NCAA March Madness on Demand traffic up 129 percent through first & second round
Total live video & audio consumption through first four days surpasses entire 2007 tournament
Over 3.6 million users play bracket games with CBSSports.com
FT. LAUDERDALE, FL, March 25, 2008 -- CBSSports.com, in partnership with CBS Sports, CBS College Sports Network and the NCAA, today released traffic figures for NCAA March Madness on Demand for the first four days (First & Second Round) of the NCAA Division I Men's Basketball Championship. In total, there were 3,318,844 total unique visitors to the NCAA March Madness on Demand video player, a 129% increase over 2007 figures. (1,448,546 unique visitors)
2008 NCAA March Madness on Demand traffic figures through Sunday, March 23
* 3,318,844 total daily unique visitors to the NCAA March Madness on Demand video player (comparable 2007 figure was 1,448,546 -- 129% growth)
* Total minutes of live streaming video and audio consumed in the first fours days of the tournament (March 20-23): 3,705,092 total hours (222,305,520 minutes). This figure surpasses the entire 2007 total of minutes of live video and audio consumption (2,716,236 hours -- 162,974,160 minutes) resulting in 36% year-over-year growth and counting.
* Over 3.6 million fans are currently playing in CBSSports.com bracket games across the web, including the largest bracket application on Facebook. The total number CBSSports.com brackets participants is up 62% from 2007. (2.2 million)
* 2,190,488 clicks of the "Boss Button" (figure not available for 2007)
* 571,297 VIP registrants (2007 figure was 468,720 -- 22% growth)
2008 NCAA March Madness on Demand Consumption tidbits
* The First Round Georgia vs. Xavier game on 3/20/08 had a record-setting total of 376,000 hours of consumption. This mark easily eclipsed the previous record high of 133,000 total hours which was set in 2006. (Winthrop vs. Tennessee) Kentucky vs. Marquette on 3/20/08 also broke the 300K barrier with 325,000 hours.
* The average stream for Cornell vs. Stanford on 3/20/08 (23.5 minutes per stream) was over four minutes longer than any other game thus far. This is due to the fact that the game tipped off at 4:40 p.m. ET and was the only game playing at the time.
A large factor in the year-over-year traffic escalation with NCAA March Madness on Demand is the decision CBSSports.com made to drop registration requirements for the product, giving fans immediate admission to the video player. This one-click access gives CBSSports.com the ability to distribute links to NCAA March Madness on Demand to a network of more than 200 sites across the Internet, including major sports websites such as ESPN.com, Yahoo! Sports and SI.com, leading social sites like Facebook, online video leader YouTube as well as the CBS Audience Network, including sites for CBS television and radio affiliates.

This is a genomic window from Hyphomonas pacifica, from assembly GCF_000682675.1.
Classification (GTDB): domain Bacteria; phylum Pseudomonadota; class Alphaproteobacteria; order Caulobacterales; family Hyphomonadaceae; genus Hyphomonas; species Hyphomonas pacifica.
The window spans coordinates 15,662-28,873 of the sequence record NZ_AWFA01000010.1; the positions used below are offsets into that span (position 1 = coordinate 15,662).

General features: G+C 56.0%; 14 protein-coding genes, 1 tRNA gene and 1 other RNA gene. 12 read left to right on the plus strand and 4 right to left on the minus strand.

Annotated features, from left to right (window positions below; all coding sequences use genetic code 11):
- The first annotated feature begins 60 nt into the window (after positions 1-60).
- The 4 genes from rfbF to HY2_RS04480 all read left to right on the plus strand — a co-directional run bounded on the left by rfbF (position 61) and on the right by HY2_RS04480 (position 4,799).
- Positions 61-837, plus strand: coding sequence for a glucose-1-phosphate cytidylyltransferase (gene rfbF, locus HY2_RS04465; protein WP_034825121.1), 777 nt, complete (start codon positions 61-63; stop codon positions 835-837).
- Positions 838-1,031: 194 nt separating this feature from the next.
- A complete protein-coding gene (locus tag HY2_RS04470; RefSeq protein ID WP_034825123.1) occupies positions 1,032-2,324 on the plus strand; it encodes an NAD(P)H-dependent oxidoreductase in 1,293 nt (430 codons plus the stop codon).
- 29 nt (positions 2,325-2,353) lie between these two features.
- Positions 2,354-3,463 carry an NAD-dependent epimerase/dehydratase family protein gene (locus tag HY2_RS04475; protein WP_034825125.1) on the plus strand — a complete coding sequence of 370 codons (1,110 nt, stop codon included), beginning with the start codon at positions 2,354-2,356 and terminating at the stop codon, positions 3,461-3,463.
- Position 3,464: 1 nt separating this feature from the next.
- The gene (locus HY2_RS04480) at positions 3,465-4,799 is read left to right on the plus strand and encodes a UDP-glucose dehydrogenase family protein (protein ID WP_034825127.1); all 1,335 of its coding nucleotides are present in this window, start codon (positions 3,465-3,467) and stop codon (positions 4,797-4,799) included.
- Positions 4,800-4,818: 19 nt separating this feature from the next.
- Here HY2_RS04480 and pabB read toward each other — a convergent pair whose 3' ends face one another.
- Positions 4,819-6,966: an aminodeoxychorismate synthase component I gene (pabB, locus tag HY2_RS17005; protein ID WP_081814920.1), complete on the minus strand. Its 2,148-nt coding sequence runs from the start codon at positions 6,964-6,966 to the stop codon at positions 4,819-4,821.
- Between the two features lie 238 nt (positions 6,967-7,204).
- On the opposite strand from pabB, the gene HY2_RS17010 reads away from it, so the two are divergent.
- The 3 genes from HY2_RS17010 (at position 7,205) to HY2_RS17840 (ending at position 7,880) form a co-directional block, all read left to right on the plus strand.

2008 marks the first time that NCAA March Madness on Demand gives users the ability to view all 63 games of the NCAA Division I Men's Basketball Championship, from the first round of the tournament through the Men's Final Four in San Antonio, including the Championship game. NCAA March Madness on Demand also gives users the option to listen to live play-by-play audio from Westwood One Radio for all games of the tournament.
Since its inception in 2003, NCAA March Madness on Demand has traditionally provided live video of 56 games from the first round through the regional semifinals of the NCAA Division I Men's Basketball Championship as they are broadcast by CBS Sports, with local broadcasts being subject to blackouts.
Full game video and audio archives and highlight packages will be available on demand for all games of the tournament via the NCAA March Madness on Demand player. Additionally, highlight packages are available on the CBS Interactive Audience Network as well as YouTube. The NCAA March Madness on Demand player and archival footage are accessible through April 21.
Free access to 2008 NCAA March Madness on Demand is made possible by presenting sponsors and NCAA Corporate Champions AT&T, Coca-Cola, and Pontiac.